“I don’t feel like this is settling down,” Cannon said. “Finally, I’ll get a central hub for all of the things I do.”
Like Barrymore, Cannon plans to make his show a fun place to hang out. “This is a show about good times and escapism,” he said. “I want to inspire an audience and let them get to know me in a fun and intimate way. I have studied everyone from the greats, like Merv and Oprah, and people who are doing a great job in the space right now, like Ellen and Wendy. I want to tap into that and bring my comedy, fun and knowledge of pop culture.”
Sony Fills Plate With ‘The Good Dish’
A third show in the marketplace is Sony Pictures Television’s The Good Dish, which stars Daphne Oz, Gail Simmons, Vanessa Williams and Jamika Pessoa, and will lure viewers in with the promise of food and fun.
The Good Dish started as a regular segment on SPT’s Dr. Oz, with Dr. Mehmet Oz’s daughter, Daphne, serving as chef and host after her food-focused show on ABC, The Chew, came to an end. “Every time we’ve done a cooking segment on Dr. Oz, our digital traffic goes through the roof, to the point where it was speaking to us,” John Weiser, president of first run television at SPT, said. “Our audience was flat-out telling us that there is a huge appetite for a cooking show, and so we listened to the feedback and started airing The Dish on Oz to test talent and different segment ideas.”
According to executive producer Amy Chiaro and co-executive producer Stacy Rader, they sought women who “represented everybody,” but all of them have one thing in common: a passion for food and cooking. “We started this because we felt like there was a void in the marketplace,” Chiaro said. “We want this to feel like your all-encompassing guide to what’s for dinner tonight. At the end of the day, we all have to answer that question.”
The Good Dish, which SPT plans to shoot on Dr. Oz’s stage in New York, plans to lean heavily on digital and social media to engage the audience with recipes and shopping lists.
While all three shows offer fresh new hosts and fun ideas, the challenge syndicators face this year is clearing new shows across the entire country.
That’s because most of this year’s freshman crop has secured second seasons. None of the renewed rookies are particularly high-rated, with NBCUniversal’s Kelly Clarkson averaging a 1.4 live plus same day household average, according to Nielsen, Disney’s Tamron Hall a 1.0 and CTD’s 25 Words or Less (produced by Fox) a 0.9. Overall, syndicators are having to do much more with less because ratings across linear television continue to fall as the move toward streaming and on-demand continues to rise.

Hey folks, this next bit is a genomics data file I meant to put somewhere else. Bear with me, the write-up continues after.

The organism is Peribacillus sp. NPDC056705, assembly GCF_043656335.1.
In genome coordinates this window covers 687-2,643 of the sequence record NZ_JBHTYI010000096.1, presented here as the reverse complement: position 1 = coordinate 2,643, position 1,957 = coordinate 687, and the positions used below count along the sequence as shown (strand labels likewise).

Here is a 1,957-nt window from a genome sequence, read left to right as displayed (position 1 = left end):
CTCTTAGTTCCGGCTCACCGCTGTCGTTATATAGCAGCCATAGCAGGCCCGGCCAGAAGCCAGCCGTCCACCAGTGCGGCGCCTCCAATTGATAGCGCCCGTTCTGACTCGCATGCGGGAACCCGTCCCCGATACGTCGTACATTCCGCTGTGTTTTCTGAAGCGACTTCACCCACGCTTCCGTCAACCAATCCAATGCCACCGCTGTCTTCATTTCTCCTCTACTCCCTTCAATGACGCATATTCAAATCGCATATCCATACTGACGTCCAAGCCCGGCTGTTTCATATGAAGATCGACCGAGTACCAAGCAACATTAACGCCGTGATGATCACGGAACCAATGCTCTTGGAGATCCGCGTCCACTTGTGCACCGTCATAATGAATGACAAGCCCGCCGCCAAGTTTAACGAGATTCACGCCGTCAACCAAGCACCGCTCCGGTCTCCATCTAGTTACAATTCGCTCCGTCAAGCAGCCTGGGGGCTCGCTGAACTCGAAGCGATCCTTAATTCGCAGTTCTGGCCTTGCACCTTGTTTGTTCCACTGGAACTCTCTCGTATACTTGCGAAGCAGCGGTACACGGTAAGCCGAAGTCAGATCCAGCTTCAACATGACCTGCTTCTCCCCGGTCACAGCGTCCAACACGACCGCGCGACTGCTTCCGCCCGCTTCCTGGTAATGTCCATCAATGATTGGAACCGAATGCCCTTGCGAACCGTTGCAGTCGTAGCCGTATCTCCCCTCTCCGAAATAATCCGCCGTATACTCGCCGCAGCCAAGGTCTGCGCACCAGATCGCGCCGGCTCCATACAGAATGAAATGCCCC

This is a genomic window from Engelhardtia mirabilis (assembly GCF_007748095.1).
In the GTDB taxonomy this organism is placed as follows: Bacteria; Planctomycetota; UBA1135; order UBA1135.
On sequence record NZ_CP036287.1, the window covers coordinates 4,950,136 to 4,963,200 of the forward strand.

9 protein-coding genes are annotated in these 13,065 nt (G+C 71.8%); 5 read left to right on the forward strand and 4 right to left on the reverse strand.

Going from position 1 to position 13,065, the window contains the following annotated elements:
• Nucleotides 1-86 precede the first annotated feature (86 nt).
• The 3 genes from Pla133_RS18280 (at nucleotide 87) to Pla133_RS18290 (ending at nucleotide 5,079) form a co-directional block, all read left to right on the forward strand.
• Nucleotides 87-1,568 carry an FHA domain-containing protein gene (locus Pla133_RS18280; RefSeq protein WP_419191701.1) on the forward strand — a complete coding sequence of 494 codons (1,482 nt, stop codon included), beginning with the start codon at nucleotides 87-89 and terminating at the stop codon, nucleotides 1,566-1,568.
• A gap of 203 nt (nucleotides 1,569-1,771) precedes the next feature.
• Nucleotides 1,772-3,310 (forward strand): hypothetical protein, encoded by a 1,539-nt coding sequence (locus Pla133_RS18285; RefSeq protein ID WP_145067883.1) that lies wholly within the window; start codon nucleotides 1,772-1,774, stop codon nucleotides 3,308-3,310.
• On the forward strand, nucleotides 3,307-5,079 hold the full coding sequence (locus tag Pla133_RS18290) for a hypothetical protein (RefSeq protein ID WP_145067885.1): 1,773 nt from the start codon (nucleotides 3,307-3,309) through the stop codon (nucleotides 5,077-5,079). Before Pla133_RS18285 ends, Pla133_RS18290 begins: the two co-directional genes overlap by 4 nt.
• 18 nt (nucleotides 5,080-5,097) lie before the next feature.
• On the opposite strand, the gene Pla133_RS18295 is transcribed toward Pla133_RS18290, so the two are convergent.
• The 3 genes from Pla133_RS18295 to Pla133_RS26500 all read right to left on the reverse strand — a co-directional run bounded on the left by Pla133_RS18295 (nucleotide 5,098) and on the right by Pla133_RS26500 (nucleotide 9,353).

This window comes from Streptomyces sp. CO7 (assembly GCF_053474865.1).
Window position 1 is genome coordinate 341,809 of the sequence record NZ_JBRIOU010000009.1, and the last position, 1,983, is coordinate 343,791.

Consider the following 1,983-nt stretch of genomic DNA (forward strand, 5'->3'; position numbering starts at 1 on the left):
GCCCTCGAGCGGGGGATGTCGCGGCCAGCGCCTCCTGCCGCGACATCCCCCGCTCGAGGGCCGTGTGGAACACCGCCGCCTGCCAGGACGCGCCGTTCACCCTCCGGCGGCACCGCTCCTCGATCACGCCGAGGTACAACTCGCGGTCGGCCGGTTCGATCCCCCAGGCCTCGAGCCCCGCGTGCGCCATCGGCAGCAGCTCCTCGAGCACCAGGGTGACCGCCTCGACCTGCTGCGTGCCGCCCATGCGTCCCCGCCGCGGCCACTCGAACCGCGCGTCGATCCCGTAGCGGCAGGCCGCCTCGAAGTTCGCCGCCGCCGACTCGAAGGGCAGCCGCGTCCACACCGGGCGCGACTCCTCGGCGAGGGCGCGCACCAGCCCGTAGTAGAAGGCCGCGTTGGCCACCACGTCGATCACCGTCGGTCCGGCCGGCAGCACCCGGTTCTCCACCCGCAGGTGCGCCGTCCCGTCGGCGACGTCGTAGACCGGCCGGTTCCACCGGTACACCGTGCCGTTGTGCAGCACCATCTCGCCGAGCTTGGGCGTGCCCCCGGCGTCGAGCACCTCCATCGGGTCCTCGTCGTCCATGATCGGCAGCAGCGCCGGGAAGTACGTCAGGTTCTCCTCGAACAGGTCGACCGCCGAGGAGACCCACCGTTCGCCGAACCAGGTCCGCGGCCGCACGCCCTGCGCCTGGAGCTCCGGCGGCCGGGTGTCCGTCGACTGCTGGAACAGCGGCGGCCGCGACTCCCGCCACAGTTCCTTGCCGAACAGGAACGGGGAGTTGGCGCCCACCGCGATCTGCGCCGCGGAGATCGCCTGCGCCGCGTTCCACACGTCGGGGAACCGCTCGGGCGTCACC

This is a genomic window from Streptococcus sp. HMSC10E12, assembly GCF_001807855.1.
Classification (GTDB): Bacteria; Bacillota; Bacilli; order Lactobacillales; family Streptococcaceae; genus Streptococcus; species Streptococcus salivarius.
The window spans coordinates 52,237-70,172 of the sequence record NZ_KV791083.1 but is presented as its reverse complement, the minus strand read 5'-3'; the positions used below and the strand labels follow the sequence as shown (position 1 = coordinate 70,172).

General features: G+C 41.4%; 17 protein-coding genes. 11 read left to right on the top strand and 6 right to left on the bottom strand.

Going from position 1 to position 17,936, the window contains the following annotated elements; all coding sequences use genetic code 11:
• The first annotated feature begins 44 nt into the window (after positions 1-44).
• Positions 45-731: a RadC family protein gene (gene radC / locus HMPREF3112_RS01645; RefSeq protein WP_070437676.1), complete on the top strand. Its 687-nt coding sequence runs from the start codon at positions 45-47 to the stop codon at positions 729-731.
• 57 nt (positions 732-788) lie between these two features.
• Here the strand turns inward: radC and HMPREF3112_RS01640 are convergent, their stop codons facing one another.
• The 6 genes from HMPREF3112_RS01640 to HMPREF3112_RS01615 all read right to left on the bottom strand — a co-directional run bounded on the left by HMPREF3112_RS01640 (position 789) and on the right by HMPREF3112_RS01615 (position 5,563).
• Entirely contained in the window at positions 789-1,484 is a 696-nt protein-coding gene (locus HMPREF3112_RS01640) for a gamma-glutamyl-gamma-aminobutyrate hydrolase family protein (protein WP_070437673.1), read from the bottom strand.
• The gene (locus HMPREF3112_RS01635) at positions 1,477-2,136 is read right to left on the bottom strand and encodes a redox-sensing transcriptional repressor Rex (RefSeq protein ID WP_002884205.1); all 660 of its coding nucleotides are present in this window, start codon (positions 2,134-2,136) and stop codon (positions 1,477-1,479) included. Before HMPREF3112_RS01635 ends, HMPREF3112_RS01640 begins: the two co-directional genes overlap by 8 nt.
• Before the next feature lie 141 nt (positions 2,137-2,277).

SPT also is working hard to bring back self-help series Mel Robbins, even though the show is only averaging a 0.4. Offering some hope is that Nexstar Media Group recently upgraded the show in some key markets, including moving it to 4 p.m. on KTLA Los Angeles, so the ratings could tick up in the new year.
NBCUniversal also expects to bring back Judge Jerry, starring Jerry Springer. Not returning for season two is SPT’s off-GSN America Says, although SPT has some other game shows in development.
What all those renewals mean is that it’s a little harder for shows in this year’s crop to secure a firm go for fall 2020. Both Drew and Nick were announced with launch groups — Drew on CBS Television Stations and Nick on Fox Television Stations — but nothing more has been announced for any of the three shows since their initial releases.
Still, with their big-market groups established, Drew Barrymore and Nick Cannon, at least, are almost guaranteed to go forward, while SPT is having to work a little harder to find launch partners. Behind the scenes, though, all of the distributors say they have deals cooking and expect clearances to be announced — if not at NATPE, then in the coming weeks.
Contributing editor Paige Albiniak has been covering the business of television for nearly 25 years. She is a longtime contributor to Next TV, Broadcasting + Cable and Multichannel News. She concurrently serves as editorial director for entertainment marketing association Promax. She has written for such publications as TVNewsCheck, The New York Post, Variety, CBS Watch and more. Albiniak was B+C’s Los Angeles bureau chief from September 2002 to 2004, and an associate editor covering Congress and lobbying for the magazine in Washington, D.C., from January 1997-September 2002.
The smarter way to stay on top of broadcasting and cable industry. Sign up below.
Thank you for signing up to Broadcasting & Cable. You will receive a verification email shortly.
There was a problem. Please refresh the page and try again.